Perhaps after a big grid outage, folks with gasoline-powered, electric, or hydrogen-powered(?) vehicles will always have a reliable source of small amounts of electricity nearby for charging cell phones, HA’s, and the like regardless of whether any roof solar panels are grid-tied or not and whether nor not they splurged for a “solar” battery for their home.

Update on economics

The Energy Sage site is clearly biased towards selling things (probably like Hearing Tracker is to HA’s) but it has a couple good pages on the economics of solar power and it says as times change and more utilities start to implement Time of Use (TOU) rates with high-tech metering, it may be be economical to have a house battery just to suck up electricity at cheaper times of use during the day and use it from your battery, instead of the grid, when the TOU rates are highest, regardless of whether you have solar panels or not:

https://www.energysage.com/solar/solar-energy-storage/what-do-solar-batteries-cost/

The economics of solar energy can vary considerably depending on what state you live in, the electricity rates, and the amount of sunshine available on average:

https://www.energysage.com/solar/101/impact-of-electricity-rates/

So if one is young with a family, going to lead an energy-intensive existence, solar could be a good long-term investment depending on what state you live in, i.e., you can save on cost of electricity around $1,200 per year in California, New York, Massachusetts, and Connecticut due to the high cost of electricity in those states so you could relatively quickly pay off the capital cost of your system - according to Energy Sage. With the money you might save, maybe you’ll be able to afford the most premium HA’s available when you get old!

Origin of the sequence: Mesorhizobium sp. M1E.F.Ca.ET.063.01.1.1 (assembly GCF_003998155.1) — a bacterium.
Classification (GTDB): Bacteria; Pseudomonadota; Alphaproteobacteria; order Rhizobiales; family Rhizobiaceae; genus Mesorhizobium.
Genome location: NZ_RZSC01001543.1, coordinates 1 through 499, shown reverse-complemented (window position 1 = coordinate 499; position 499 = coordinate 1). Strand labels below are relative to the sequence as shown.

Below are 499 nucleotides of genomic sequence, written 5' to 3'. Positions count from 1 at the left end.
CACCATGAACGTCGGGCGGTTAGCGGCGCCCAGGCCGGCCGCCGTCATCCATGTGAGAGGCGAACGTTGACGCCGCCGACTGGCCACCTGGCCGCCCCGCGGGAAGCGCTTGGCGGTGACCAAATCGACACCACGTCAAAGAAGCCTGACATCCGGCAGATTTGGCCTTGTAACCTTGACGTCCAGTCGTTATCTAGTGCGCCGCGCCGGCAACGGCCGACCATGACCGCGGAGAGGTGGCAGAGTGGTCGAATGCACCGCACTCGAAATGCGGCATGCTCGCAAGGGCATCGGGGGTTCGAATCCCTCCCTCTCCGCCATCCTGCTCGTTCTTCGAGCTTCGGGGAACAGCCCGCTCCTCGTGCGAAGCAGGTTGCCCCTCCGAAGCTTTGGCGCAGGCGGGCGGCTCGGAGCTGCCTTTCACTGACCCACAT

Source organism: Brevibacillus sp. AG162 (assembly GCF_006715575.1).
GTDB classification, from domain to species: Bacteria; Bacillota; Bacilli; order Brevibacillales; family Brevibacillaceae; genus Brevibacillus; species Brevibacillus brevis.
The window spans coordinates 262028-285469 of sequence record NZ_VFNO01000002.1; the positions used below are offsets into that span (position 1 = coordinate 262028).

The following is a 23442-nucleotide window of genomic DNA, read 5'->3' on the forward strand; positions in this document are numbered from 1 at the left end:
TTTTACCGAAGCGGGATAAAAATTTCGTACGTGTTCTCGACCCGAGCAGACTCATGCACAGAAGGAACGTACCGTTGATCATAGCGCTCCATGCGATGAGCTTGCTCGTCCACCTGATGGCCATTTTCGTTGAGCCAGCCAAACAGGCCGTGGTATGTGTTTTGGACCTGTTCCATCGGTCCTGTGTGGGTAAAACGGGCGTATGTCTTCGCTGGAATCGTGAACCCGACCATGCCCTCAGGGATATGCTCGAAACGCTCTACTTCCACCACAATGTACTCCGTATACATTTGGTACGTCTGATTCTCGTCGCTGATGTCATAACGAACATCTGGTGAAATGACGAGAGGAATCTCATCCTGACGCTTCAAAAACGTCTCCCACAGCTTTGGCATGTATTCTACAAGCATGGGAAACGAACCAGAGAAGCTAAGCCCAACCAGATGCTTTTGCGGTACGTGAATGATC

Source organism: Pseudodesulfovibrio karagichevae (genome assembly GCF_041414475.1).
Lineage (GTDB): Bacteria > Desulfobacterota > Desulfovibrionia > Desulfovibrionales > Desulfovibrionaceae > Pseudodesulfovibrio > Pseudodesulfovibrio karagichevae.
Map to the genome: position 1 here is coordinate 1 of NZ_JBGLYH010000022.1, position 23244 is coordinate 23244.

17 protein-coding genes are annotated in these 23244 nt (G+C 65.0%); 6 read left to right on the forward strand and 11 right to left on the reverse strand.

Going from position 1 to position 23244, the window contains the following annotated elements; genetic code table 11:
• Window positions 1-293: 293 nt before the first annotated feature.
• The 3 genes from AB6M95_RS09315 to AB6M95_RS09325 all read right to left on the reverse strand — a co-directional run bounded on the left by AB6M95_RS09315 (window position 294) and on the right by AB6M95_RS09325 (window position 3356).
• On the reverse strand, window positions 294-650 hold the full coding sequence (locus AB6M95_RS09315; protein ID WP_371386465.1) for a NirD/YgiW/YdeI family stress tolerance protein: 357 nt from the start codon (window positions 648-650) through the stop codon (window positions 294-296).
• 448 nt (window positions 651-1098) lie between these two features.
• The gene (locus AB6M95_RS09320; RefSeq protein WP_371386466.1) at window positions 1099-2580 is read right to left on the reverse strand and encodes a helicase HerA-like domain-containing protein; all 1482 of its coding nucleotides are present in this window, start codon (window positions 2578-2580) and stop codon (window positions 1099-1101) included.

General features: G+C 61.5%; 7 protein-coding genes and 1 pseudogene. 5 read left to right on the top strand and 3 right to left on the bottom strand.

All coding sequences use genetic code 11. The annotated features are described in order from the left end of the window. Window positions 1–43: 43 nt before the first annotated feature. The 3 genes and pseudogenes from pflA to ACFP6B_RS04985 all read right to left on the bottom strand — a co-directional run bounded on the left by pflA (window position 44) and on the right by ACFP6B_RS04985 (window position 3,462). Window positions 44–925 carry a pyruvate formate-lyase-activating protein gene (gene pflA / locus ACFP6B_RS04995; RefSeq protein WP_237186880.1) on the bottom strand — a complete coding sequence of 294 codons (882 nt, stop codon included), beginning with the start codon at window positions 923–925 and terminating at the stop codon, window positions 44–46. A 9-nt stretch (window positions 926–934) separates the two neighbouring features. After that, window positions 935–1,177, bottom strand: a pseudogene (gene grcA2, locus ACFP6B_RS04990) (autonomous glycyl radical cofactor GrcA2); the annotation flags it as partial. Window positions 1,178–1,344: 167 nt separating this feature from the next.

Further_Update: Renewable Energy Potential in U.S.
Source: https://www.nrel.gov/docs/fy12osti/51946.pdf (see page. iv)
Overview: NREL Study Shows Renewable Energy Potential in Every State | Department of Energy

Rural Utility Scale Photovoltaic Power (solar panels, line 2 of table below) dwarfs every possible source of renewable energy

Roof panels are a drop in the bucket
image


#8

There are some significant issues that are always left out by the solar and wind power advocates.

  • In commercial size units these installations (solar or wind farms) are often remote from the electrical grid, and new transmission facilities have to be built to bring the output to the grid. Most often the transmission system is part of the regulated business and consumers have to pay for it eventually, but it is not included in the cost of the solar or wind energy.

  • Solar and wind are non dispatchable sources of energy. The cannot follow load demand, and are not reliable. The don’t provide power when there is no wind or sun. Wind turbines even shut down when there is too much wind. As a result they require 100% backup from a reliable power generator like combined cycle and simple cycle gas turbines. The cost of the backup is almost never factored in to the economics. The consumer pays in the end though.

  • The availability factor of wind and solar is low at 30% and <10% depending on location. On an energy basis they and the transmission system have to be built to 3 times and 10 times the average output. For example a 100 MW peak wind farm has to be designed to 100 MW, but on average it only provides 30 MW of output.

  • Because wind and solar are not dispatchable they are price takers on a competitive market grid. They generate regardless of market price. If load is low and market prices is low they still generate and if they have take or pay contracts they get paid more than what the market system gets paid. In parts of Canada the power grid ends up selling solar and wind at a loss to the US market in these situations.